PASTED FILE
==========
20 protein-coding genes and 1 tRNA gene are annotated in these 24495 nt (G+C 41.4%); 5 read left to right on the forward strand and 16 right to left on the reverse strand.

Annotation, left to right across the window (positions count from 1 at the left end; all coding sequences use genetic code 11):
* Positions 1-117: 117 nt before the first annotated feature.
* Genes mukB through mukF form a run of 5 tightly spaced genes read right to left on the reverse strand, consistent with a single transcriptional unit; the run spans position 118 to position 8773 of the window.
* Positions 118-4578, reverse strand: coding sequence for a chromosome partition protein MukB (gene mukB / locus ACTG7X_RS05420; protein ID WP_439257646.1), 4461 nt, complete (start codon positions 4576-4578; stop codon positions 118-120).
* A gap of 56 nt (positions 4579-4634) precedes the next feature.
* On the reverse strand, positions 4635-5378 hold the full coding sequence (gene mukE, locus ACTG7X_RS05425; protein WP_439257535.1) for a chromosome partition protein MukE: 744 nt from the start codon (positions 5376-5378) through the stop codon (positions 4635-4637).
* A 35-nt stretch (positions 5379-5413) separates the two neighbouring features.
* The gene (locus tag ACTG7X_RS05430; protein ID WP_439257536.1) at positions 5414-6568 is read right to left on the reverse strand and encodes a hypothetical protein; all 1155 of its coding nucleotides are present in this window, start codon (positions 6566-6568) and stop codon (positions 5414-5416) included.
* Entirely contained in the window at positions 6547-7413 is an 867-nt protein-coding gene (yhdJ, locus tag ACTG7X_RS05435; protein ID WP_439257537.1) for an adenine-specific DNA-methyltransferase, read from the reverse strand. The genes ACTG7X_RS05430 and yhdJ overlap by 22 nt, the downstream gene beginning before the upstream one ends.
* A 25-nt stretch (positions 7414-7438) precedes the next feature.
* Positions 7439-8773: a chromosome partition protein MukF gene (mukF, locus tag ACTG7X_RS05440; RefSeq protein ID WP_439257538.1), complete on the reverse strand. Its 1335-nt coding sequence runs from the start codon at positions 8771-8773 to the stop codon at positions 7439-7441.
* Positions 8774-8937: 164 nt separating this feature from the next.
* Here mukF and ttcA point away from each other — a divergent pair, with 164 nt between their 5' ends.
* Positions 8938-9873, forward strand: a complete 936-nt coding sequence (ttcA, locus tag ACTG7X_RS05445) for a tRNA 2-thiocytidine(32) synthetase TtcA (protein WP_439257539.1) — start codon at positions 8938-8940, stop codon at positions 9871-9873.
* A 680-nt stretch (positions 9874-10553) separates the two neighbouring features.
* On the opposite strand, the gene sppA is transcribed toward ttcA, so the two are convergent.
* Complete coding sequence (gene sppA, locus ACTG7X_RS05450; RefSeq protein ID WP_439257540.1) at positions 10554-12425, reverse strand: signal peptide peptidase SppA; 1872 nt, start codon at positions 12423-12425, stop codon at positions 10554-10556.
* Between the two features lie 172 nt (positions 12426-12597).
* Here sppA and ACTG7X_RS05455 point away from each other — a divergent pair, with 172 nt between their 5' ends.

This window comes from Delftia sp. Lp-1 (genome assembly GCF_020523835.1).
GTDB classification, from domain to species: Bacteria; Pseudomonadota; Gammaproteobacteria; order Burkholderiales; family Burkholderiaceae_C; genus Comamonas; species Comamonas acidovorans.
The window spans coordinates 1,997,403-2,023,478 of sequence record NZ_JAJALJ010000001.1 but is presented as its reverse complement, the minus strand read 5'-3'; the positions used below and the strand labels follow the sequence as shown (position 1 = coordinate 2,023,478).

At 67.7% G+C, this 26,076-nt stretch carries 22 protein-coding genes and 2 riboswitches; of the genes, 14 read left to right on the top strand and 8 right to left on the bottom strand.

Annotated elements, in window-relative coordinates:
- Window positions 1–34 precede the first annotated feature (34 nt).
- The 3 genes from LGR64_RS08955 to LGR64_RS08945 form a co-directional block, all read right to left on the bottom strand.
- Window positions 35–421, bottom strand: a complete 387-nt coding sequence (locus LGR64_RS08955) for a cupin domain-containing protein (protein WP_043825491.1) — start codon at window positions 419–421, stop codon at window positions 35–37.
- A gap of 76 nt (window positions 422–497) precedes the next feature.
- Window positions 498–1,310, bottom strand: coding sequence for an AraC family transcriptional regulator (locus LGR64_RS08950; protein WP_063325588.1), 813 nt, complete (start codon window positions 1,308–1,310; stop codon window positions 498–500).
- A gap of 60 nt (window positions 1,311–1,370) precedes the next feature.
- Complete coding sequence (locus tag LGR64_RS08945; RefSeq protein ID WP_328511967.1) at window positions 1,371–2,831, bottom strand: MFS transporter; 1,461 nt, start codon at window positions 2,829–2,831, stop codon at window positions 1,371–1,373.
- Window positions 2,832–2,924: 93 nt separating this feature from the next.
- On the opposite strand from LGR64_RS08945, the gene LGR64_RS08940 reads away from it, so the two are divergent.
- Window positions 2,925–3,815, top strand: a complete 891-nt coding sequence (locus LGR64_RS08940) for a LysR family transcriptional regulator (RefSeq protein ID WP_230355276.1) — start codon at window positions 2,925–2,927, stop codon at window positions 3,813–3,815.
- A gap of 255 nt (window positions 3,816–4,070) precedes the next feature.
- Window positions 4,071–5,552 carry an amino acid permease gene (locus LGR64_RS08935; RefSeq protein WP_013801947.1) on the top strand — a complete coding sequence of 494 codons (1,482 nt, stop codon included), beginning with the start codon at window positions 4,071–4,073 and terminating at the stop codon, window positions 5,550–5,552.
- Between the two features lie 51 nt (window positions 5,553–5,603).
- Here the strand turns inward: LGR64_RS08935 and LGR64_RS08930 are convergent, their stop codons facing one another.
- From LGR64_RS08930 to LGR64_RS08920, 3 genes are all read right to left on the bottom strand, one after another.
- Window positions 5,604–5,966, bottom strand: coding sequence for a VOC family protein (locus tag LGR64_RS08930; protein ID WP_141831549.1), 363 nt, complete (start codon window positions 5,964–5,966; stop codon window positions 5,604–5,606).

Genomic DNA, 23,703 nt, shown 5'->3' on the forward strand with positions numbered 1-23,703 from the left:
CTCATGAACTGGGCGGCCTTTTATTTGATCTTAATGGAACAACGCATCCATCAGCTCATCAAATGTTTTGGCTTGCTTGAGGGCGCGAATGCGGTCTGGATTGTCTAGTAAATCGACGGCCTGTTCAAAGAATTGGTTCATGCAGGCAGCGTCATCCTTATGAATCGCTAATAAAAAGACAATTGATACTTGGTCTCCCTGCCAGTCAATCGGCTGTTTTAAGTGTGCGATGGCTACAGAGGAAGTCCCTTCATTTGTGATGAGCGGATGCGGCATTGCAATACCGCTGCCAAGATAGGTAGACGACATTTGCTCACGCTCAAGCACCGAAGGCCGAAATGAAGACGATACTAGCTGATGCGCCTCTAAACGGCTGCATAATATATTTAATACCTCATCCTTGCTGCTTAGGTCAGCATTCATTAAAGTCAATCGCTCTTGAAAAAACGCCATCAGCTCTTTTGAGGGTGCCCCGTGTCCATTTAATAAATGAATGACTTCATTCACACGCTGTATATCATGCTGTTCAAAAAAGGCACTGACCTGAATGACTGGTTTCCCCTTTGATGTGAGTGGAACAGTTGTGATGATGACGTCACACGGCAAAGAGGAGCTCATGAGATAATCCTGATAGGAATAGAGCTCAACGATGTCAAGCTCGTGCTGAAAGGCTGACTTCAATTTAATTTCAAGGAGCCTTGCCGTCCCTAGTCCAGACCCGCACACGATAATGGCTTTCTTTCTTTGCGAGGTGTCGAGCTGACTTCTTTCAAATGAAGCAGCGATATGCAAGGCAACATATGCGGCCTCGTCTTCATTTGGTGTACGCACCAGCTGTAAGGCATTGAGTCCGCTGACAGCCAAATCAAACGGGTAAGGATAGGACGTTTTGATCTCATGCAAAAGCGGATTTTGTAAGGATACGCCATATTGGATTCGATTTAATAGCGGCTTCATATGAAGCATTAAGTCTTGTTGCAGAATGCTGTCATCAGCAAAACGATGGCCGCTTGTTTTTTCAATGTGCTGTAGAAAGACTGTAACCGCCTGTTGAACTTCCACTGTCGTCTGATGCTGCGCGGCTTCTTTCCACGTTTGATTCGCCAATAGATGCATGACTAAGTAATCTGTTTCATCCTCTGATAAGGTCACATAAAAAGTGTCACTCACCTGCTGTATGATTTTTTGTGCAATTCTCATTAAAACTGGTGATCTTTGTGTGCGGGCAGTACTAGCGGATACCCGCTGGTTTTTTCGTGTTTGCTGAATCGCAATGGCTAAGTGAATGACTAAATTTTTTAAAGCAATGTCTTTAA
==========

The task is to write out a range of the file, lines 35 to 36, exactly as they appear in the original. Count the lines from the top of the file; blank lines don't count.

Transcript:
- Window positions 2,925–3,815, top strand: a complete 891-nt coding sequence (locus LGR64_RS08940) for a LysR family transcriptional regulator (RefSeq protein ID WP_230355276.1) — start codon at window positions 2,925–2,927, stop codon at window positions 3,813–3,815.
- A gap of 255 nt (window positions 3,816–4,070) precedes the next feature.